DUBAI: There is no question that what we wear tells a story: By understanding the history of our regional dress, we also gain an appreciation of our cultural heritage. That’s something Dubai-based author and founder of The Zay Initiative, Dr. Reem Tariq El-Mutwalli, has long recognized. She has been involved in art and culture for more than 30 years — she has worked at Abu Dhabi’s Cultural Foundation, and holds a PhD in Islamic Art and Archaeology. Fashion, she believes, should be recognized as an art form.
The Zay Initiative is a the region’s first ‘fashion-history archive’ — a digital museum that ‘exhibits’ more than 700 articles of traditional clothing from this region. Its free online portal is called “The Memory Closet.” The oldest piece in the collection is an 1870 Syrian izar (a long woven silk shawl).
For El-Mutwalli, the project began as a way of recognizing her own roots. “My parents — both of whom are Iraqi — moved to Abu Dhabi when I was five years old,” she told Arab News. “I think most families who leave their home country are left with a longing to hold onto their heritage through their possessions.”
The Zay Initiative celebrates the Arab world’s unconditional love of textiles and crafts. The museum went live at the end of last year, all El-Mutwalli’s efforts right now are focused on raising awareness of, and growing, her collection. “Establishing the Zay Initiative and having the first publicly available archive of MENA region (fashion) artifacts presents a useful tool and bridge between retail and academia,” she said.
El-Mutwalli is the first to acknowledge that technology has helped her to ensure the traditions for which she has such love are given a public platform. “The Zay Initiative would not (exist) if it weren’t for the Internet,” she said. “An interesting and unexpected outcome of the influence of new technologies and social media on the subject of national heritage and culture is clearly evident.” It has enabled her to make a social impact and start important cultural conversations without institutional backing.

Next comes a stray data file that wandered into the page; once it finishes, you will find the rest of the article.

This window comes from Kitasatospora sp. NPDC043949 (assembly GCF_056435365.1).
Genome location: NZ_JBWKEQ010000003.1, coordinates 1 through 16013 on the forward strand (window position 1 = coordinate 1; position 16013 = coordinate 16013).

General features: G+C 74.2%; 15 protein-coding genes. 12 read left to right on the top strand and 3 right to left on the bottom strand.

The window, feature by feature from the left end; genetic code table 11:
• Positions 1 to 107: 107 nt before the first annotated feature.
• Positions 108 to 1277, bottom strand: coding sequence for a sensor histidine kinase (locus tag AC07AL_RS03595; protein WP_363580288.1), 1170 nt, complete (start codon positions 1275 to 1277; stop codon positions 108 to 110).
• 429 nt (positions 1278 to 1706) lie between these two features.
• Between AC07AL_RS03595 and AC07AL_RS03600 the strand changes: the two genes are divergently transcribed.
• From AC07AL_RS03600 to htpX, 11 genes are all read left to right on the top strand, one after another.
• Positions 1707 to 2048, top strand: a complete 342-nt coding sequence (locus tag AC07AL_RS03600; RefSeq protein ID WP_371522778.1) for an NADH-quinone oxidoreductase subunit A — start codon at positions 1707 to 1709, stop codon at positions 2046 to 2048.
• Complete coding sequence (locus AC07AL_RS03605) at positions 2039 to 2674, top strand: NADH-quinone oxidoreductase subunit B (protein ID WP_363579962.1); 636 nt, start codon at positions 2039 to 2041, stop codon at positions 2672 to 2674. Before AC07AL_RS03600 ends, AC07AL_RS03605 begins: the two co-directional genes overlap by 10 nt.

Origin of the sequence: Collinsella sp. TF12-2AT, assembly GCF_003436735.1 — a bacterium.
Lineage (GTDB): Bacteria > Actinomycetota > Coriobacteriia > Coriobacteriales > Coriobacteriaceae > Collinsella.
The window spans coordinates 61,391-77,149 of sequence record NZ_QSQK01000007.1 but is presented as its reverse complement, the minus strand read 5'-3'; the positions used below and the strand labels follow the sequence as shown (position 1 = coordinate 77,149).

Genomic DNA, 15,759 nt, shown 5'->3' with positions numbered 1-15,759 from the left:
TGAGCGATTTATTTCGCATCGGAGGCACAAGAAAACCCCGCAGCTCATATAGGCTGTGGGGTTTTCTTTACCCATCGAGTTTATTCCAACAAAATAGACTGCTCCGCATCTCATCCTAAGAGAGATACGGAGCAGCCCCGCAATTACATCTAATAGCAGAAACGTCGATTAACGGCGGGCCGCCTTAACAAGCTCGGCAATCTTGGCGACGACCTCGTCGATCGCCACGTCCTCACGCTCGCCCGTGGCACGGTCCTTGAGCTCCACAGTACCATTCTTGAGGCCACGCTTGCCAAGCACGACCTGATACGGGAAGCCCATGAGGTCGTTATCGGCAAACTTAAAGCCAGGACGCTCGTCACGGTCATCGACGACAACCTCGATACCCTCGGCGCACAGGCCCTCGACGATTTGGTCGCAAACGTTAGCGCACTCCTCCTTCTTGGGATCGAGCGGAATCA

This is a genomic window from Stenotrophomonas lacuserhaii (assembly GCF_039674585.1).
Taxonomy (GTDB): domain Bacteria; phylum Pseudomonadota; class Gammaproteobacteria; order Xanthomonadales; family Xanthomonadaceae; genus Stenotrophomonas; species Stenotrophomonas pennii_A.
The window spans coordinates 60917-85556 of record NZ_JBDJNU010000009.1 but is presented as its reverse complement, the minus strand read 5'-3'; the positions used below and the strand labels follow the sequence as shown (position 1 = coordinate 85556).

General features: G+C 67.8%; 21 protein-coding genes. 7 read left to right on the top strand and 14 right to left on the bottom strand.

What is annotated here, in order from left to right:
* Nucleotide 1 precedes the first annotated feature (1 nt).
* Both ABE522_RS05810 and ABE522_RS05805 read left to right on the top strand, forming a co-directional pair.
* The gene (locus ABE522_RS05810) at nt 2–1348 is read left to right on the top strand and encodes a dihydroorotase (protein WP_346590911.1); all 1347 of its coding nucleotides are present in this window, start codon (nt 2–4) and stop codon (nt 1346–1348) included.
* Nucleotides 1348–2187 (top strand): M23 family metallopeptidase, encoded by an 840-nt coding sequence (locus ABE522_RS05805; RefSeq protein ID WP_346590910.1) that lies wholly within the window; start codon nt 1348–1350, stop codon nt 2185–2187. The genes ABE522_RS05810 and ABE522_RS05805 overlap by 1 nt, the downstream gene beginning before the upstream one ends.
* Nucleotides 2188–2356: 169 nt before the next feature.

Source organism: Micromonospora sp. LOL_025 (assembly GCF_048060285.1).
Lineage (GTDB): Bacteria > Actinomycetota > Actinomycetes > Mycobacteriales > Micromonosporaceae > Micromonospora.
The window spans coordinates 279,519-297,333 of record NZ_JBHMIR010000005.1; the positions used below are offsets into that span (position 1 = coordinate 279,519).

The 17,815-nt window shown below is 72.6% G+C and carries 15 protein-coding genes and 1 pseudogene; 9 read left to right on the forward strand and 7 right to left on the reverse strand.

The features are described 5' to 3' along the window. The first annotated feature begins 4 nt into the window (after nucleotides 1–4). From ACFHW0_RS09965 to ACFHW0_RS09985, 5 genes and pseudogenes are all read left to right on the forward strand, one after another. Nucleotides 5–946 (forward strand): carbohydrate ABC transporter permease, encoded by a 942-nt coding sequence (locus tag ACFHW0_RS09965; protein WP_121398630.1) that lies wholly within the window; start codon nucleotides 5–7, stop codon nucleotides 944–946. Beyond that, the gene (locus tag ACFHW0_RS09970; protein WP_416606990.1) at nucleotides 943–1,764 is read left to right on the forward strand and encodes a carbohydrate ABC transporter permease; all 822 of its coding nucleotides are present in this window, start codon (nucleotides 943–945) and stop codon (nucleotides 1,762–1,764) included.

However, she hopes that her digital platform will collaborate in the future with established bricks-and-mortar museums, galleries and academic institutions. “We are very excited about the 26 pieces that will soon be on display at the new Al-Shindagha Museum in Dubai,” she said.
Every garment in the Zay Initiative’s collection has a story to tell. For example, a beautiful red traditional abaya from Syria gifted in the late 1930s by the Emir of Cyrenaica in Libya to a Parisian family who had saved his son from attempted suicide. “It is a wild and fascinating tale, that incorporates different cultures and countries, carrying stories of people that have never met nor will ever meet,” said El-Mutwalli.
The collection reveals the story of how the region is woven together, but how each nation has its own narrative within this. The kaftan — for example — is a common garment across the region, but each country put its own stamp on it through embroideries and fabrics. And it shows how the region has itself been influenced by other cultures.
“For now, our focus tends to gravitate towards the Arab world, which translates to the MENA region,” El-Mutwalli said of the collection. “However, many of these garments have been influenced by other cultures and civilizations — Mughal India or the Ottoman empire even places as far away as China.”
Clearly, fashion has always had a role in spreading awareness and appreciation of other cultures. The Zay Initiative clearly shows how rich the fashion heritage of this region is, and why it is no surprise that international designers are often inspired by Middle Eastern heritage.
“Today, one can find elaborate abayas for sale from Western luxury brands,” El-Mutwalli said. “The effect of modest fashion and how it is taking over the world is evident.”